We here show that the anticancer ABT-263 and its structural analogues ABT-199 and ABT-737 accelerate the death of virus-infected cells and attenuate cellular antiviral and pro-inflammatory responses. Based on our results, we propose a mechanism of compound action in virus-infected non-cancerous cells (Figure 8). In our model, ABT-263, ABT-199 and ABT-737 bind Bcl-xL, Bcl-2 and Bcl-w and deactivate these cellular ‘fuses' by altering their interactions with pro-apoptotic Bad, Bax and UACA in virus-infected cells. Bax and Bad dissociation from the ‘fuses' mediate the release of apoptogenic molecules, including cytochrome c, from the mitochondria. Cytochrome c forms complexes with ‘Bcl-xL-free' UACA, APAF1 and pro-caspase-9. Caspase-9 becomes activated in this complex, empowering it to activate caspase-3 and -7 which, in turn, activates caspase-8. Caspase-8 is also activated through a virus-induced FADD-mediated apoptosis pathway. Active caspase-8 cleaves Bid, and the cleaved Bid accelerates the mitochondrial caspase-9-mediated apoptosis pathway. Thus, the mutual amplification of caspase-8, -9, -3 and -7 results in a dramatic increase of the quantity and repertoire of proteolysed vital cell proteins, which potentiate the transition of the apoptotic process to the execution ‘no return' phase of cell demise.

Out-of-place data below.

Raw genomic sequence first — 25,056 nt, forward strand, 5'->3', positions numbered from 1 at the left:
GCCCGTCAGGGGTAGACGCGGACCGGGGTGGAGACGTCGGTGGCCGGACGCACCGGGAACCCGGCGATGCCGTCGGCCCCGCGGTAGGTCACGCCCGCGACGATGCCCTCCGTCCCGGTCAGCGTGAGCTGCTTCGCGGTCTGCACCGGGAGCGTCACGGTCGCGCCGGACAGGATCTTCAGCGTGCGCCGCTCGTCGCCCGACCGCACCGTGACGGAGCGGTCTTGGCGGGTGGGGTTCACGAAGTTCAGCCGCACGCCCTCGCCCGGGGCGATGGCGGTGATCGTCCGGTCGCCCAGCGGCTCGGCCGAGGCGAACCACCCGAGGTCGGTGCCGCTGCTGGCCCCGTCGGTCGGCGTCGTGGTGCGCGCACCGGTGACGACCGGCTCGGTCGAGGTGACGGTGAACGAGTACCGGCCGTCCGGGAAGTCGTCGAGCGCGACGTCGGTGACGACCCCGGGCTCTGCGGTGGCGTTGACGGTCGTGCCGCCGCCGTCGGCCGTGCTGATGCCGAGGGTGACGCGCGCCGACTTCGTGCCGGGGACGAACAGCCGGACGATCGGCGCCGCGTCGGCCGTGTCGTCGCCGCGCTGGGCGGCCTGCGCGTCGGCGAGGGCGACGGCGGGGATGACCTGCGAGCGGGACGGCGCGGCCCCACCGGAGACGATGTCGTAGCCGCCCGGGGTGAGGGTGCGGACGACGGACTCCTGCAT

The premature cell death triggered by the inhibition of Bcl-xL, Bcl-2 and Bcl-w prevents the development of cellular antiviral and pro-inflammatory responses that are initiated by cellular PPRs such as RIG-I (retinoic acid inducible gene-I) and MDA5 in response to viral components.27, 28, 29 Surprisingly, we found several PPRs (such as LRRFIP2, DHX9, H2B and components of TLR4-signalling pathway such as FLII, LRRFIP2 and TOLLIP) associated with Bcl-xL in mock- and IAV-infected human RPE cells. This indicates that Bcl-xL, Bcl-2 and Bcl-w regulate caspase-9-mediated apoptosis through PPRs-mediated recognition of virus components (such as vRNA).